Patient Education

Patients with nocardiosis must be educated about the need for protracted antimicrobial therapy.

Patients with nocardiosis should be informed of the potential adverse effects of protracted antimicrobial therapy and which circumstances require reporting to their physician promptly.




Clinical manifestations of nocardiosis depend on the site of infection.[10, 11, 12, 13, 14, 15, 16, 17, 18, 19, 20, 21, 22, 23]

Pulmonary disease is the predominant clinical finding in most patients with nocardiosis.[13, 21, 7]  ​Pulmonary nocardiosis may be acute, subacute, or chronic. Clinical manifestations include inflammatory endobronchial masses or localized or diffuse pneumonia, which may be accompanied by cavitation, abscess formation, pleural effusion, or empyema. Symptoms in patients with nocardiosis are indistinguishable from those in patients with similar pulmonary infections of other microbial etiology. Cough with sputum production and fever are the dominant symptoms. At least 40% of patients with disseminated nocardiosis have a pulmonary infection; therefore, the clinical presentation may be dominated by the pulmonary symptoms.

Primary cutaneous nocardiosis can present as cutaneous infection, lymphocutaneous infection, or subcutaneous infection. Cutaneous nocardiosis generally manifests as either cellulitis or, more likely, single or multiple non-tender erythematous nodule(s) at the site of traumatic inoculation.[24]  These nodules occasionally drain purulent material. Lymphocutaneous nocardiosis manifests as similar lesions accompanied by ascending regional lymphadenopathy. The lymphadenopathy may also occasionally drain purulent material. N brasiliensis is the most common cause of progressive cutaneous and lymphocutaneous (sporotrichoid) disease.[25, 26, 27]

Patients with nocardiosis may present with deep abscesses at any site, particularly in the lower extremities or the CNS. In patients with extra-CNS abscesses, fever and local symptoms predominate. Up to 20% of reported nocardiosis cases and 44% of disseminated nocardiosis cases involve the CNS.[3] When occurring in isolation, CNS nocardiosis manifests as a slowly progressive mass lesion, with a host of specific neurologic findings related to the specific location of the abscess. CNS nocardiosis is detected in up to 44% of disseminated nocardial infections.[3, 28]  In two-thirds of patients with CNS nocardiosis, clinical findings indicate abscess with or without meningitis, including fever, headache, stiff neck, and/or altered mental status.

Nocardial species can cause mycetoma, a chronic, swollen, purulence-draining, subcutaneous infection of the extremities, typically encountered in tropical areas of the world, but also has been reported from the southern United States, Central, and South Americas, and Australia. It is usually ascribed to N brasiliensis.[20, 16]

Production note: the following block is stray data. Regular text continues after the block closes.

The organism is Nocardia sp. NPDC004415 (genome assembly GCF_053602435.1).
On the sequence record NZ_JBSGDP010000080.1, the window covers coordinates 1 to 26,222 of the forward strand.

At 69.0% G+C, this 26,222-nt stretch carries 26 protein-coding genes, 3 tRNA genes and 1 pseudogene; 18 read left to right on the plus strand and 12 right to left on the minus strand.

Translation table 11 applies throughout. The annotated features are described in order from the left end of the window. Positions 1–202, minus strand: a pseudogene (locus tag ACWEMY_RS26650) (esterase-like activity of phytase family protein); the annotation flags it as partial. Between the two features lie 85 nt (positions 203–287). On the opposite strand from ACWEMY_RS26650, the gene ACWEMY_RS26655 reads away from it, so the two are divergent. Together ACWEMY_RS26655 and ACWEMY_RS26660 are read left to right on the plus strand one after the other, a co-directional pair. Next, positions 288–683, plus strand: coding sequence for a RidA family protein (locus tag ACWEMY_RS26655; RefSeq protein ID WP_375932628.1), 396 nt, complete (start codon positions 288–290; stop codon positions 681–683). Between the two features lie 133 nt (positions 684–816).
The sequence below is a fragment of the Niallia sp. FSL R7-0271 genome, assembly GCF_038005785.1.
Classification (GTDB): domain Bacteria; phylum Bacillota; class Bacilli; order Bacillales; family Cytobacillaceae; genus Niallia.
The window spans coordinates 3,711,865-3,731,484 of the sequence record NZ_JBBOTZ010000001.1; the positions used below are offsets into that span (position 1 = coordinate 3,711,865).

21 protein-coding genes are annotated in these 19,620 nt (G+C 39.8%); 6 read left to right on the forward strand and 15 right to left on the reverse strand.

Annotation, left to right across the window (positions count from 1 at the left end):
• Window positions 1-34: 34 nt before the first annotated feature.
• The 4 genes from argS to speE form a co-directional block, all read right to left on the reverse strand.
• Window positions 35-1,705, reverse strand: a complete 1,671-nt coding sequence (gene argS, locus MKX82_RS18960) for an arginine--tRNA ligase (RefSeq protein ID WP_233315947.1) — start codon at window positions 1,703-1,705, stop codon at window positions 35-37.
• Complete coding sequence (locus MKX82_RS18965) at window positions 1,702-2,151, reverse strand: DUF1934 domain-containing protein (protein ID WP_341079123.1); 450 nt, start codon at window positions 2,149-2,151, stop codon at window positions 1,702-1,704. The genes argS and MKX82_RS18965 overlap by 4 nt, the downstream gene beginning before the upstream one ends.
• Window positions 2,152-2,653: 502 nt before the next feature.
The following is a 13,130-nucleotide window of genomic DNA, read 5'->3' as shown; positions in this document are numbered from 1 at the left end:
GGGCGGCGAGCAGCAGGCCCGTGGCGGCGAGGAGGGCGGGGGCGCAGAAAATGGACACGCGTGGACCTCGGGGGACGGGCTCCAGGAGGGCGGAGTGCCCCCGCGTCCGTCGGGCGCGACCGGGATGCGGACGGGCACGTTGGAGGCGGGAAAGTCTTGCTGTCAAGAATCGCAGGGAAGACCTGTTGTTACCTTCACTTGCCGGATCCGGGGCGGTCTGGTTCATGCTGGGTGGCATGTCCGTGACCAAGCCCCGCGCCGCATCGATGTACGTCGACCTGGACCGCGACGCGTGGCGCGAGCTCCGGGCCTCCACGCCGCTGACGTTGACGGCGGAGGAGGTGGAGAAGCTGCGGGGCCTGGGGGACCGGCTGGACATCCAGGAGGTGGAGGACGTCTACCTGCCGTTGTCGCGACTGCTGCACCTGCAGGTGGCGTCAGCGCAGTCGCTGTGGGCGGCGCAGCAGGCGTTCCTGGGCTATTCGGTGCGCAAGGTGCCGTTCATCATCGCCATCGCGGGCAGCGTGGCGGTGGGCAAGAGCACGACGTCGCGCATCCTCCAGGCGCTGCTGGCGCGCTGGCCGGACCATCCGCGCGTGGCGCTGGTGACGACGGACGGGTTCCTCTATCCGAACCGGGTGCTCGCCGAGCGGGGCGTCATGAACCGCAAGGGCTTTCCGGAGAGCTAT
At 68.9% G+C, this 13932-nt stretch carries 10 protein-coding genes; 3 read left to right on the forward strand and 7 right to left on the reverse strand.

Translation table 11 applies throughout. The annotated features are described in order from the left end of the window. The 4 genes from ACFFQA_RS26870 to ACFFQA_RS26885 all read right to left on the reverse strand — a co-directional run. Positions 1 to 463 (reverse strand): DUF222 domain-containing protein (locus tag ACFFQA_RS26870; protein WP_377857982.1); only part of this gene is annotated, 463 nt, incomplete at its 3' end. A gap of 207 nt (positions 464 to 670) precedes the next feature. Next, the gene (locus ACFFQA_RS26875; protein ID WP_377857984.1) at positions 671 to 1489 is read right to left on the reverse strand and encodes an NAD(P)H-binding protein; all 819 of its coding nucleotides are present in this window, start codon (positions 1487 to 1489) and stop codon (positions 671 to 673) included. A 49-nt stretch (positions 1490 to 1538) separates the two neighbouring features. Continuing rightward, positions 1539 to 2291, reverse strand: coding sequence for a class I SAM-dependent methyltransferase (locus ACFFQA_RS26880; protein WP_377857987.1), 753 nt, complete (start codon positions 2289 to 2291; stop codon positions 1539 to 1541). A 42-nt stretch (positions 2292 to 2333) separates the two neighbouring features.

Cases of traumatic inoculation or postoperative nocardial keratitis and endophthalmitis have been well described.[29, 30, 31, 32]

Postoperative wound infections due to Nocardia species are rare, but case clusters of nosocomial transmission have been described.[33]

Traumatic inoculation nocardial arthritis has occurred but is rare. This presents as a subacute or chronic monoarthritis, typically involving the knee.

Risk Factors

Pulmonary and disseminated nocardiosis are clearly associated with immunocompromising conditions, with approximately 60% of cases of nocardiosis other than mycetoma occurring in individuals with some compromise of host defense systems. Conditions associated with an increased risk of pulmonary and disseminated nocardiosis include the following:

  • Chronic pulmonary disease: Although pulmonary nocardiosis has been described in association with various chronic pulmonary diseases, patients with pulmonary alveolar proteinosis are at particular risk.

  • Alcoholism

  • Cirrhosis

  • Lymphoreticular malignancy

  • Solid-organ transplantation[34]

  • Bone marrow or stem cell transplantation, particularly allogeneic transplantation with subsequent graft versus host disease

  • Long-term corticosteroid use or Cushing syndrome

  • Systemic lupus erythematosus

  • Systemic vasculitis

  • Inflammatory bowel disease on immunomodulating treatments[35]

  • Sarcoidosis

  • Renal failure

  • Whipple disease

  • Hypogammaglobulinemia

  • Treatment with anti–tumor necrosis factor antibody

  • HIV infection and AIDS: Nocardiosis in individuals with advanced HIV disease occurs in 0.2-2% of patients and usually presents as a relentlessly progressive infiltrative pulmonary infection. The median CD4 count in patients infected with HIV who develop nocardiosis is approximately 35 cells/µL.[18]

Physical Examination

The physical findings of nocardiosis also vary based on the site of infection.

Patients with primary cutaneous nocardiosis present with cellulitis, cutaneous nodules, nodules with ascending lymphadenopathy, or with a mycetoma can be clinically indistinguishable from similar infections due to other pathogens.